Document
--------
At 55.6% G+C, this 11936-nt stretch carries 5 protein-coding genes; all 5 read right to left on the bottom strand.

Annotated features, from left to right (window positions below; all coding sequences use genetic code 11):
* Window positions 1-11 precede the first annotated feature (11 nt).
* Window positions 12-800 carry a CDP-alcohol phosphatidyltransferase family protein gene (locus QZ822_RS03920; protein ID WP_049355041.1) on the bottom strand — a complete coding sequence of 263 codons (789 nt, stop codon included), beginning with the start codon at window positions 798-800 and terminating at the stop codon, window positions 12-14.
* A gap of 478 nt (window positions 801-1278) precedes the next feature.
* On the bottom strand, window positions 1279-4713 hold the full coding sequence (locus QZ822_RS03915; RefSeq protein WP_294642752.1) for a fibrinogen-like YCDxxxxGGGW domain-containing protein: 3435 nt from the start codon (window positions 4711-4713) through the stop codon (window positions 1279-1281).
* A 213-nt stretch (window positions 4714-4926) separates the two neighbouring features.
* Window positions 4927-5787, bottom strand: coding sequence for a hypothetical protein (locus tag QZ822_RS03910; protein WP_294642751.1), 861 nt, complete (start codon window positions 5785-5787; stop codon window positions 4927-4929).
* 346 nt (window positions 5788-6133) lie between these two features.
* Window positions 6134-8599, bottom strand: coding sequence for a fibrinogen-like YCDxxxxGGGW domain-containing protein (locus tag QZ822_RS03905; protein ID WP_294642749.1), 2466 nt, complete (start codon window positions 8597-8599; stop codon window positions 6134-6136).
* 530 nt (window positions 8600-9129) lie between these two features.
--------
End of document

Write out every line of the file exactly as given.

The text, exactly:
At 55.6% G+C, this 11936-nt stretch carries 5 protein-coding genes; all 5 read right to left on the bottom strand.

Annotated features, from left to right (window positions below; all coding sequences use genetic code 11):
* Window positions 1-11 precede the first annotated feature (11 nt).
* Window positions 12-800 carry a CDP-alcohol phosphatidyltransferase family protein gene (locus QZ822_RS03920; protein ID WP_049355041.1) on the bottom strand — a complete coding sequence of 263 codons (789 nt, stop codon included), beginning with the start codon at window positions 798-800 and terminating at the stop codon, window positions 12-14.
* A gap of 478 nt (window positions 801-1278) precedes the next feature.
* On the bottom strand, window positions 1279-4713 hold the full coding sequence (locus QZ822_RS03915; RefSeq protein WP_294642752.1) for a fibrinogen-like YCDxxxxGGGW domain-containing protein: 3435 nt from the start codon (window positions 4711-4713) through the stop codon (window positions 1279-1281).
* A 213-nt stretch (window positions 4714-4926) separates the two neighbouring features.
* Window positions 4927-5787, bottom strand: coding sequence for a hypothetical protein (locus tag QZ822_RS03910; protein WP_294642751.1), 861 nt, complete (start codon window positions 5785-5787; stop codon window positions 4927-4929).
* 346 nt (window positions 5788-6133) lie between these two features.
* Window positions 6134-8599, bottom strand: coding sequence for a fibrinogen-like YCDxxxxGGGW domain-containing protein (locus tag QZ822_RS03905; protein ID WP_294642749.1), 2466 nt, complete (start codon window positions 8597-8599; stop codon window positions 6134-6136).
* 530 nt (window positions 8600-9129) lie between these two features.